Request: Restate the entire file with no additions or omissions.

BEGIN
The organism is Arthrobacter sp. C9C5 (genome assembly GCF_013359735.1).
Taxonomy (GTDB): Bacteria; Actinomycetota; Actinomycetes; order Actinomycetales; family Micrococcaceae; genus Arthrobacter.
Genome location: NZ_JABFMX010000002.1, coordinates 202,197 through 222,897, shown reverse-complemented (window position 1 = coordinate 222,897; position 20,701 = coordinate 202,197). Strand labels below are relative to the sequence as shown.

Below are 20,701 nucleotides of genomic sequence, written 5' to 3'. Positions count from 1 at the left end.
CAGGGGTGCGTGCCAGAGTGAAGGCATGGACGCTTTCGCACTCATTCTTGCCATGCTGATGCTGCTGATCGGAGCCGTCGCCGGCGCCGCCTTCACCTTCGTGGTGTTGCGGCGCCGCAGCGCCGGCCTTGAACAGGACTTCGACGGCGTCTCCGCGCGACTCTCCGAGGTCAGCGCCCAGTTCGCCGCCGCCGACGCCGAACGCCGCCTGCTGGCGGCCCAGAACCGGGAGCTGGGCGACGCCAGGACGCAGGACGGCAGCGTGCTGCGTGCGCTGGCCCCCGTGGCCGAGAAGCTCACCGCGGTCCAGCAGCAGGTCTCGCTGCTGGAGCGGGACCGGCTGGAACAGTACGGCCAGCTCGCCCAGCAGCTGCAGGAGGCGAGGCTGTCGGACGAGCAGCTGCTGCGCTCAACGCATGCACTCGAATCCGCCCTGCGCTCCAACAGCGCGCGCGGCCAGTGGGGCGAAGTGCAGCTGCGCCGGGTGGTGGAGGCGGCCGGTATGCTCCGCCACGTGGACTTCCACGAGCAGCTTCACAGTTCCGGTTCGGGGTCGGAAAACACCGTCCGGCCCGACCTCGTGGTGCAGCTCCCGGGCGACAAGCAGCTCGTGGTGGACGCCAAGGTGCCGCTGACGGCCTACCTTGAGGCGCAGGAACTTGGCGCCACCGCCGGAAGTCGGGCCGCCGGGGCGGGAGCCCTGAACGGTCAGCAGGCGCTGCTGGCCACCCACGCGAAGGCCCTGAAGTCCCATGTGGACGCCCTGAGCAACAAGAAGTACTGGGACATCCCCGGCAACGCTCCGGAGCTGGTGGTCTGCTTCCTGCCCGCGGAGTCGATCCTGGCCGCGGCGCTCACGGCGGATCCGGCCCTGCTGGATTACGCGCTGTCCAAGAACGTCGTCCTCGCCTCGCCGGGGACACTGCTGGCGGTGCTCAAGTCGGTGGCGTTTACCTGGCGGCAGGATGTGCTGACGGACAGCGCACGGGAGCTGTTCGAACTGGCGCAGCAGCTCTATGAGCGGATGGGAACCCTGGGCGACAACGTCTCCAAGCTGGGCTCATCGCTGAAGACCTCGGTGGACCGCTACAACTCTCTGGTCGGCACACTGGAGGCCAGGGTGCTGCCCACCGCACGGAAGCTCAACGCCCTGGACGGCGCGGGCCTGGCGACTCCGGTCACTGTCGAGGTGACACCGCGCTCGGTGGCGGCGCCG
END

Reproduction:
The organism is Arthrobacter sp. C9C5 (genome assembly GCF_013359735.1).
Taxonomy (GTDB): Bacteria; Actinomycetota; Actinomycetes; order Actinomycetales; family Micrococcaceae; genus Arthrobacter.
Genome location: NZ_JABFMX010000002.1, coordinates 202,197 through 222,897, shown reverse-complemented (window position 1 = coordinate 222,897; position 20,701 = coordinate 202,197). Strand labels below are relative to the sequence as shown.

Below are 20,701 nucleotides of genomic sequence, written 5' to 3'. Positions count from 1 at the left end.
CAGGGGTGCGTGCCAGAGTGAAGGCATGGACGCTTTCGCACTCATTCTTGCCATGCTGATGCTGCTGATCGGAGCCGTCGCCGGCGCCGCCTTCACCTTCGTGGTGTTGCGGCGCCGCAGCGCCGGCCTTGAACAGGACTTCGACGGCGTCTCCGCGCGACTCTCCGAGGTCAGCGCCCAGTTCGCCGCCGCCGACGCCGAACGCCGCCTGCTGGCGGCCCAGAACCGGGAGCTGGGCGACGCCAGGACGCAGGACGGCAGCGTGCTGCGTGCGCTGGCCCCCGTGGCCGAGAAGCTCACCGCGGTCCAGCAGCAGGTCTCGCTGCTGGAGCGGGACCGGCTGGAACAGTACGGCCAGCTCGCCCAGCAGCTGCAGGAGGCGAGGCTGTCGGACGAGCAGCTGCTGCGCTCAACGCATGCACTCGAATCCGCCCTGCGCTCCAACAGCGCGCGCGGCCAGTGGGGCGAAGTGCAGCTGCGCCGGGTGGTGGAGGCGGCCGGTATGCTCCGCCACGTGGACTTCCACGAGCAGCTTCACAGTTCCGGTTCGGGGTCGGAAAACACCGTCCGGCCCGACCTCGTGGTGCAGCTCCCGGGCGACAAGCAGCTCGTGGTGGACGCCAAGGTGCCGCTGACGGCCTACCTTGAGGCGCAGGAACTTGGCGCCACCGCCGGAAGTCGGGCCGCCGGGGCGGGAGCCCTGAACGGTCAGCAGGCGCTGCTGGCCACCCACGCGAAGGCCCTGAAGTCCCATGTGGACGCCCTGAGCAACAAGAAGTACTGGGACATCCCCGGCAACGCTCCGGAGCTGGTGGTCTGCTTCCTGCCCGCGGAGTCGATCCTGGCCGCGGCGCTCACGGCGGATCCGGCCCTGCTGGATTACGCGCTGTCCAAGAACGTCGTCCTCGCCTCGCCGGGGACACTGCTGGCGGTGCTCAAGTCGGTGGCGTTTACCTGGCGGCAGGATGTGCTGACGGACAGCGCACGGGAGCTGTTCGAACTGGCGCAGCAGCTCTATGAGCGGATGGGAACCCTGGGCGACAACGTCTCCAAGCTGGGCTCATCGCTGAAGACCTCGGTGGACCGCTACAACTCTCTGGTCGGCACACTGGAGGCCAGGGTGCTGCCCACCGCACGGAAGCTCAACGCCCTGGACGGCGCGGGCCTGGCGACTCCGGTCACTGTCGAGGTGACACCGCGCTCGGTGGCGGCGCCG